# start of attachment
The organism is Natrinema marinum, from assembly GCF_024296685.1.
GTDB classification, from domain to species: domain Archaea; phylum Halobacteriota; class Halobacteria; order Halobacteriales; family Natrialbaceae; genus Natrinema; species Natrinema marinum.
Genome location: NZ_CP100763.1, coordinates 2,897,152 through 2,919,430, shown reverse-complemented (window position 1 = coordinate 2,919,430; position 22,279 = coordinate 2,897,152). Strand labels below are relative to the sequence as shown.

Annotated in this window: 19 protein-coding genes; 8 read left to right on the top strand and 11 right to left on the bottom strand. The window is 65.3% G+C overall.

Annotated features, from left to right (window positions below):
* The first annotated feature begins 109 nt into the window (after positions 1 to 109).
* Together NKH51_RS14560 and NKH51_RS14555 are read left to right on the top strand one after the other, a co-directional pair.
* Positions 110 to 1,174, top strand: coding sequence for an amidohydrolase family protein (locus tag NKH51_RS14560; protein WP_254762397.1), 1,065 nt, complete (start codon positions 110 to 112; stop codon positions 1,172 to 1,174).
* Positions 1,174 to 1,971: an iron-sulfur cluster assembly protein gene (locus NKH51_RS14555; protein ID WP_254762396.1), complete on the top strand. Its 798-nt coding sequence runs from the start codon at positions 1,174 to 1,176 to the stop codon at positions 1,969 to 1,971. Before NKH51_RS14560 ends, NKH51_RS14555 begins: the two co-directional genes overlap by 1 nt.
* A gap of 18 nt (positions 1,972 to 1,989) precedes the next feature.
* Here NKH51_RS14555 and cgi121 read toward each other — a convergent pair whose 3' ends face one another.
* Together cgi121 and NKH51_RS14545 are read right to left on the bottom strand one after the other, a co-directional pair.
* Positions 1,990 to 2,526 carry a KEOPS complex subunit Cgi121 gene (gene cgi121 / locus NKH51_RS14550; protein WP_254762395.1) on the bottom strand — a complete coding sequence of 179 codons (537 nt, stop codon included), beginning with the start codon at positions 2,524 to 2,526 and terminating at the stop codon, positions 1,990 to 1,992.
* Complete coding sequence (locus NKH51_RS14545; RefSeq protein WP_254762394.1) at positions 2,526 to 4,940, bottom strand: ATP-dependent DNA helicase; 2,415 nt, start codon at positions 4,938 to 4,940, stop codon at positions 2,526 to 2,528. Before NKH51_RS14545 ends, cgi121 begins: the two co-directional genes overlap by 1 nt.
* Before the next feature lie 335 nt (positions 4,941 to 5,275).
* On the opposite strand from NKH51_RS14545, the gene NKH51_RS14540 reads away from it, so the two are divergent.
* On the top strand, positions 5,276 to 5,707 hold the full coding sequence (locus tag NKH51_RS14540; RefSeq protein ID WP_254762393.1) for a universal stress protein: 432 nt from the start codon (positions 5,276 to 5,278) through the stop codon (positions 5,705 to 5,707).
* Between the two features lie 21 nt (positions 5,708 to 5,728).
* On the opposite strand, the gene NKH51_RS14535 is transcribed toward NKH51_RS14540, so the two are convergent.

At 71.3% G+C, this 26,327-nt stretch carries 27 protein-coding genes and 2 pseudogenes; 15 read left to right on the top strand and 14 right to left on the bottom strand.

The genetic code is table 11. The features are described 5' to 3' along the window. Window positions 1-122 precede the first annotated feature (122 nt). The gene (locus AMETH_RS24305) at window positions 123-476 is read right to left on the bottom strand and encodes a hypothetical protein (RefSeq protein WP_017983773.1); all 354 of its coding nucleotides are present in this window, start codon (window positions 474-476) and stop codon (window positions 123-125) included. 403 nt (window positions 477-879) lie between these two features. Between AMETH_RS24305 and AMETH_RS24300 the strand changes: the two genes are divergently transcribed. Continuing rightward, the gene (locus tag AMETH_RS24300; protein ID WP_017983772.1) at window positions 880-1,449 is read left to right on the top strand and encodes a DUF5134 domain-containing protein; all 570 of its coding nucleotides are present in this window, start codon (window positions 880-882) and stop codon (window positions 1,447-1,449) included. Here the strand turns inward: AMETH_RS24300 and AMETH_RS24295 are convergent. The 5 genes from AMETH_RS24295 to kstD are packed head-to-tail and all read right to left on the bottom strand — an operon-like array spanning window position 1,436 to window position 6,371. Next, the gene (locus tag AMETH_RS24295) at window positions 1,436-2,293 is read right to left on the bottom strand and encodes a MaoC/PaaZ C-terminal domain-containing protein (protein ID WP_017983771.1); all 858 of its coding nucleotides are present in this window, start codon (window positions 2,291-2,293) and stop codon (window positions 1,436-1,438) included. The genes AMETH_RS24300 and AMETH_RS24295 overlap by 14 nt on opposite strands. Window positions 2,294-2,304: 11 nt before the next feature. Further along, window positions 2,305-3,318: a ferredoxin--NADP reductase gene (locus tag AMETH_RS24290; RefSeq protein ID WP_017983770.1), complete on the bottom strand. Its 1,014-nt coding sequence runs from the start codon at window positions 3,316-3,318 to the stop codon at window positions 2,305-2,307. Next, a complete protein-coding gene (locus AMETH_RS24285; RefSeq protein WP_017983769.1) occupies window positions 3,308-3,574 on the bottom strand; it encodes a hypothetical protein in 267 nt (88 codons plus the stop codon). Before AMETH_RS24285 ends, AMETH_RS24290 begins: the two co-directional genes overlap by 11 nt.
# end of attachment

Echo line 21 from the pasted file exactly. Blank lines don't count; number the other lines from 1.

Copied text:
The genetic code is table 11. The features are described 5' to 3' along the window. Window positions 1-122 precede the first annotated feature (122 nt). The gene (locus AMETH_RS24305) at window positions 123-476 is read right to left on the bottom strand and encodes a hypothetical protein (RefSeq protein WP_017983773.1); all 354 of its coding nucleotides are present in this window, start codon (window positions 474-476) and stop codon (window positions 123-125) included. 403 nt (window positions 477-879) lie between these two features. Between AMETH_RS24305 and AMETH_RS24300 the strand changes: the two genes are divergently transcribed. Continuing rightward, the gene (locus tag AMETH_RS24300; protein ID WP_017983772.1) at window positions 880-1,449 is read left to right on the top strand and encodes a DUF5134 domain-containing protein; all 570 of its coding nucleotides are present in this window, start codon (window positions 880-882) and stop codon (window positions 1,447-1,449) included. Here the strand turns inward: AMETH_RS24300 and AMETH_RS24295 are convergent. The 5 genes from AMETH_RS24295 to kstD are packed head-to-tail and all read right to left on the bottom strand — an operon-like array spanning window position 1,436 to window position 6,371. Next, the gene (locus tag AMETH_RS24295) at window positions 1,436-2,293 is read right to left on the bottom strand and encodes a MaoC/PaaZ C-terminal domain-containing protein (protein ID WP_017983771.1); all 858 of its coding nucleotides are present in this window, start codon (window positions 2,291-2,293) and stop codon (window positions 1,436-1,438) included. The genes AMETH_RS24300 and AMETH_RS24295 overlap by 14 nt on opposite strands. Window positions 2,294-2,304: 11 nt before the next feature. Further along, window positions 2,305-3,318: a ferredoxin--NADP reductase gene (locus tag AMETH_RS24290; RefSeq protein ID WP_017983770.1), complete on the bottom strand. Its 1,014-nt coding sequence runs from the start codon at window positions 3,316-3,318 to the stop codon at window positions 2,305-2,307. Next, a complete protein-coding gene (locus AMETH_RS24285; RefSeq protein WP_017983769.1) occupies window positions 3,308-3,574 on the bottom strand; it encodes a hypothetical protein in 267 nt (88 codons plus the stop codon). Before AMETH_RS24285 ends, AMETH_RS24290 begins: the two co-directional genes overlap by 11 nt.